- Overall, the quality of information and data contained within the cited reports is poor and cannot provide a basis for management of the Narran Lakes. Little of the available information directly addresses the effects of water resource development in the Condamine-Balonne catchment on the ecological condition or character of the Narran River and its terminal lakes. The only exceptions are recent studies emerging from the CRC for Freshwater Ecology and the Condamine-Balonne WAMP, although raw data backing the latter document have not been formally analysed. In general, studies that collect quantitative information on hydrology, geomorphology, water quality or biota have not been well designed. They generally are locationspecific and do not measure spatial or temporal variability. The most useful data are those on waterbirds. Waterbird records have been collected since 1971, although the sampling has been sporadic and the methods varied. There are also some valuable vegetation data. However, the emphasis has not been on connecting the vegetation communities with flooding regimes, but rather on mapping the terrestrial components. Other biotic data exist, some valuable, some limited, all of which would benefit from collation into a single data base/GIS system that would be available to help target future research and monitoring efforts. From the studies that have been undertaken in the region it is evident that: Water resource development has reduced the frequency of flows downstream of St George in excess of 31% (e.g. Average Recurrence Interval of 1.5 year floods increased by 48%); Combined with the impact of large-scale floodplain development, water abstractions have significantly reduced hydrological connections between the river channels and associated floodplains; Reduced hydrological connections have the potential to significantly alter ecological processes in the region; Hydrological connections are a key driver in maintaining the ecological integrity of the Lower Balonne floodplain and Narran Lakes; Rates of sedimentation on the Lower Balonne floodplain have increased by an order of magnitude (1.63 to 11.06 cm year-1) because of increases in sediment supply resulting from upstream land use changes; The texture and geochemistry of sediments being deposited in the Lower Balonne region have also changed — some of the sediment cores taken from the floodplain have high salinity levels at relatively shallow depths (mean salinity values range from 0.17 to 1.56 mS — plant growth can be inhibited by some of these salinity levels); Changes to the flow regime and increased sediment loads in the Narran River will lead to significant alterations to the extent and quality of available habitat, and hence will affect a range of biota and ecological processes in the Narran Lakes ecosystem; and Current and proposed development in the region can only lead to a deterioration in the ecological character of this Ramsar-listed wetland. It is clear that the information available does not provide enough detail to establish the current ecological character of the Narran Lakes nor to reliably predict the effects of increased water resource development.
- For the Narran Lakes ecosystem and the Lower Balonne floodplain there are four areas of interest under the Commonwealth’s Environmental Protection and Biodiversity Conservation (EPBC) Act: the part of the catchment listed as a Wetland of International Importance; the two nationally, and possibly internationally, important wetlands: Culgoa Floodplain Wetlands and the Lower Balonne River Floodplain wetlands; and the presence of several listed migratory waterbird species and the presence of two nationally listed plant species. Under the Ramsar Convention, Australia has an obligation to ensure that the ecological character of the Narran Lakes is retained — failure to do so will contravene Australia’s obligation to the Convention. In the absence of a clear understanding of the ecological character of a listed site, it is recommended that presence, abundance, and activities of certain species and ecological communities, especially waterbirds, act as the expression of the ecological character until such time as it can be adequately described. Under the EPBC Act the expectation is that the Minister would seek to prevent or modify any action deemed likely to cause the loss of these attributes. In so determining, the Act expects the Minister to take the precautionary principle into account. We recommend a monitoring framework to assess the current ecological character of the Narran Lakes and floodplain and to determine changes in ecological character using on-going monitoring that incorporates appropriate control or reference ecosystems. It is important that a number of comparable systems (e.g. Paroo, Culgoa etc.) be evaluated as possible control or reference sites. Our monitoring framework includes four components: First, there needs to be a conceptual model that drives the choice of variables and processes on which monitoring is focused; Second, there should be a rigorous and thorough limnological survey that establishes current ecological character. All available data should be used to optimise the design of this survey, although only data on fish and vegetation are likely to be adequate for this purpose. This survey should measure most components of the biota of the Narran Lakes and floodplain, as well as variables such as sedimentation rates and components of water quality. The survey should also build on existing programs, such as the NSW National Parks and Wildlife Service waterbird monitoring; Third, the assessment of current ecological character should feed into an on-going ecological monitoring program, and into specific research projects that address important knowledge gaps. The on-going monitoring should use the results of the baseline survey to choose key variables that seem important to ecological character, are sensitive to changes in water regime, are statistically reliable to sample and have power to detect changes. The on-going monitoring needs to have a time component and should compare the Narran system to suitable control or reference systems; Fourth, it is also very important that functioning gauges be installed in all three lakes and be linked to a gauge in the Narran River, possibly at Wilby Wilby. The data from these gauges will be a major component of an input response model that links flow, habitat and ecological response. The Narran Lakes wetlands are regarded as significant within the Murray-Darling Basin, hence the declaration of the Nature Reserve and the Ramsar listing for part of the site. Sixty-five species of waterbirds have been recorded in the Narran Lakes in the past decade, forty-six of which breed in the wetland system. These numbers are comparable to the Macquarie Marshes and suggest that the Narran system is potentially one of the most important breeding and feeding habitats for waterbirds within the Basin. The Narran system may also be important for other taxa (e.g. there are two endangered species of plants at the site), but we have little knowledge about Basin-wide distributions of organisms associated with wetlands in inland Australia. Clearly, a priority for future research would be to determine the role of Narran Lakes relative to other wetlands as a breeding and feeding resource for waterbirds. The research priorities address knowledge gaps identified specifically for Narran Lakes, but also reflect the relatively poor knowledge base for dryland river floodplains and their wetlands in general. Therefore, the outcomes of these research projects will contribute to the understanding and management of other dryland rivers and wetlands. It is imperative that all research activities that may be undertaken in the Narran system be part of a larger co-ordinated and integrated research program. This would avoid the fragmented approach of past data gathering exercises.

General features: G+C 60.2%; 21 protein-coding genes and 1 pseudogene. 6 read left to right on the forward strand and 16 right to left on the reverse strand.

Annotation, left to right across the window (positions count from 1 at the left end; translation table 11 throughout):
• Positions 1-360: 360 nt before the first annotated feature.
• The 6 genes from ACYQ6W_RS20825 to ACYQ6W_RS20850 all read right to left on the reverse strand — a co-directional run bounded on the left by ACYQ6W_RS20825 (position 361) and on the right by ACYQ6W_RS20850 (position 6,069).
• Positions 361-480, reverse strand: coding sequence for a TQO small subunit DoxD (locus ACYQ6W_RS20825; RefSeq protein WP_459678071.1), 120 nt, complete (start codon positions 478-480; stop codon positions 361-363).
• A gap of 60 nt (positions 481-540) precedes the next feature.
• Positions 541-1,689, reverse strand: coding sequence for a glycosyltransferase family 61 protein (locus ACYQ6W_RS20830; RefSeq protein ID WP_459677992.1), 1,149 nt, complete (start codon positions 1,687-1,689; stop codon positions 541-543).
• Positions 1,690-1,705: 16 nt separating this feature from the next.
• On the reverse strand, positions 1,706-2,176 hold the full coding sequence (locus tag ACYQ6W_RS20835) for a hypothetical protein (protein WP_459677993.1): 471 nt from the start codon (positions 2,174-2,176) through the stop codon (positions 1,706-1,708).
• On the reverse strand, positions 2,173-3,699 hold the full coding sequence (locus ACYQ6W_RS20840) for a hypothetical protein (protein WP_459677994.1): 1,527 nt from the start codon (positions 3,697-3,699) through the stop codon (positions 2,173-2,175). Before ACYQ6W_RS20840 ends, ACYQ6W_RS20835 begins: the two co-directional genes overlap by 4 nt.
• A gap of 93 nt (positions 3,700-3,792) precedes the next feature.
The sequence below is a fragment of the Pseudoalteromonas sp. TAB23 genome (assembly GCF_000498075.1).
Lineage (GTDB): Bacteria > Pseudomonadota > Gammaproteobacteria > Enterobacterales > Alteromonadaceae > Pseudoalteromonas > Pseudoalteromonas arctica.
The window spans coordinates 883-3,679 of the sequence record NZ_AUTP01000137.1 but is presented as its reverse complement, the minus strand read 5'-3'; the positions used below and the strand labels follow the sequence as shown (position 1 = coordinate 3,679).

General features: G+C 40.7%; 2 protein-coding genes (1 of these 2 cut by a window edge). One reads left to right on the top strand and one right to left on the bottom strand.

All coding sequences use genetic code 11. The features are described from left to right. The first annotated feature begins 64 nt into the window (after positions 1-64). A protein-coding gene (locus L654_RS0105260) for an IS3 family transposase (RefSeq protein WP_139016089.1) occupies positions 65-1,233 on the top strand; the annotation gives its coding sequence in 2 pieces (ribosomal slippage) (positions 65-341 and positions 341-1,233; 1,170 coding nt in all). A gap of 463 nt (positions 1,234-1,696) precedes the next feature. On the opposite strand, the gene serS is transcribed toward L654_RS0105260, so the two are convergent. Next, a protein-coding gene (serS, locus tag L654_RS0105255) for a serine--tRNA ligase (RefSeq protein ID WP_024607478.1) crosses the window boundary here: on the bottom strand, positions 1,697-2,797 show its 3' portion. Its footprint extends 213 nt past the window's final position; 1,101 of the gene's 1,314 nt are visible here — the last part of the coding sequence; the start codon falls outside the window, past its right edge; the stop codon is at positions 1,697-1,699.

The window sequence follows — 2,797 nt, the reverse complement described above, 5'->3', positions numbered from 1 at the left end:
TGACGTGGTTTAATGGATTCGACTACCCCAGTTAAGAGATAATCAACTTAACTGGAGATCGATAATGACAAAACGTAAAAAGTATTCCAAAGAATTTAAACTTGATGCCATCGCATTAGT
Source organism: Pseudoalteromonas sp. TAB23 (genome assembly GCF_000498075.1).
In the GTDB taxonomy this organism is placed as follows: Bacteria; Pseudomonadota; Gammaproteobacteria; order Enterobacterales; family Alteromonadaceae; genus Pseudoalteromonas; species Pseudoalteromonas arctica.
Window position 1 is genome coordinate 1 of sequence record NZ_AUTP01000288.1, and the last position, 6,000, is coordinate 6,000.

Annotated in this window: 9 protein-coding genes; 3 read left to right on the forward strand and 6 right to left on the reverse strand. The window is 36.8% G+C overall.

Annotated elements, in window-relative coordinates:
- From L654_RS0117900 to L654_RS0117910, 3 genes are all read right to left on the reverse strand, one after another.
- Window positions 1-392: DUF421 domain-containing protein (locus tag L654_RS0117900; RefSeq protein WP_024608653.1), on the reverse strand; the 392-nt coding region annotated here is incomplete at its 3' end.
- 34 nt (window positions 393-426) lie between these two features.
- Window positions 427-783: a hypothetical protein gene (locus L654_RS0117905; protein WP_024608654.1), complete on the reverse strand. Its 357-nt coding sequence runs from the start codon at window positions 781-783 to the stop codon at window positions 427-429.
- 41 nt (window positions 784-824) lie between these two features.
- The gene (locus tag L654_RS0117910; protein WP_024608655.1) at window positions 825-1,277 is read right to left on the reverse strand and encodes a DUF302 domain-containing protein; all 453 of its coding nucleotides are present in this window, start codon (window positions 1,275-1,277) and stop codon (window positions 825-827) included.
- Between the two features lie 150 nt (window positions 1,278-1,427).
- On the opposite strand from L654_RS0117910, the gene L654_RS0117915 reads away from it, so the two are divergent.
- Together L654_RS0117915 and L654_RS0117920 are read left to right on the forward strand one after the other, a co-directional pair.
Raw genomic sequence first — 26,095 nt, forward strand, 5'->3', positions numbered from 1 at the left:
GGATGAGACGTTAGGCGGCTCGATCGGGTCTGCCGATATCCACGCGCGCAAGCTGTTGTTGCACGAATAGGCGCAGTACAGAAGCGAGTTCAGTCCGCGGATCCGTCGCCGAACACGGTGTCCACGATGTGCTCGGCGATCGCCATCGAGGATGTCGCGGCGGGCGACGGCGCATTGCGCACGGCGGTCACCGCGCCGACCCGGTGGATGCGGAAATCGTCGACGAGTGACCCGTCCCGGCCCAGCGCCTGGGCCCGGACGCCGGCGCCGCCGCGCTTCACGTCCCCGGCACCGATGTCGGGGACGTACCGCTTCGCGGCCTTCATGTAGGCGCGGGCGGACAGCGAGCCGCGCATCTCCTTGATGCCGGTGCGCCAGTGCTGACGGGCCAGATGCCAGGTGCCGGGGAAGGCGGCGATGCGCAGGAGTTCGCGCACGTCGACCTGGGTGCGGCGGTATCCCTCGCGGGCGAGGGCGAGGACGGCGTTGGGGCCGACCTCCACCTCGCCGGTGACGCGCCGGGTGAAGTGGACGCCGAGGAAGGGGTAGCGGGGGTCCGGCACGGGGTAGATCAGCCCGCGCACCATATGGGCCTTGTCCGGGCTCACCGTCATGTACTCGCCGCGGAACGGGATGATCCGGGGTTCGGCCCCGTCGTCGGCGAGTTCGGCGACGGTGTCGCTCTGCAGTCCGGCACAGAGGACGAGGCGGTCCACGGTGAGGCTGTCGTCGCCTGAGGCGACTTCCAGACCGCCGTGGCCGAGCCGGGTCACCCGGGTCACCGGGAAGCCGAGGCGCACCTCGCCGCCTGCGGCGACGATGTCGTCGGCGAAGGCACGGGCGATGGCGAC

- MDFRC funding agency: Murray-Darling Basin Commission
- MDFRC client: Murray-Darling Basin Commission (now Murray-Darling Basin Authority)
- Open Access.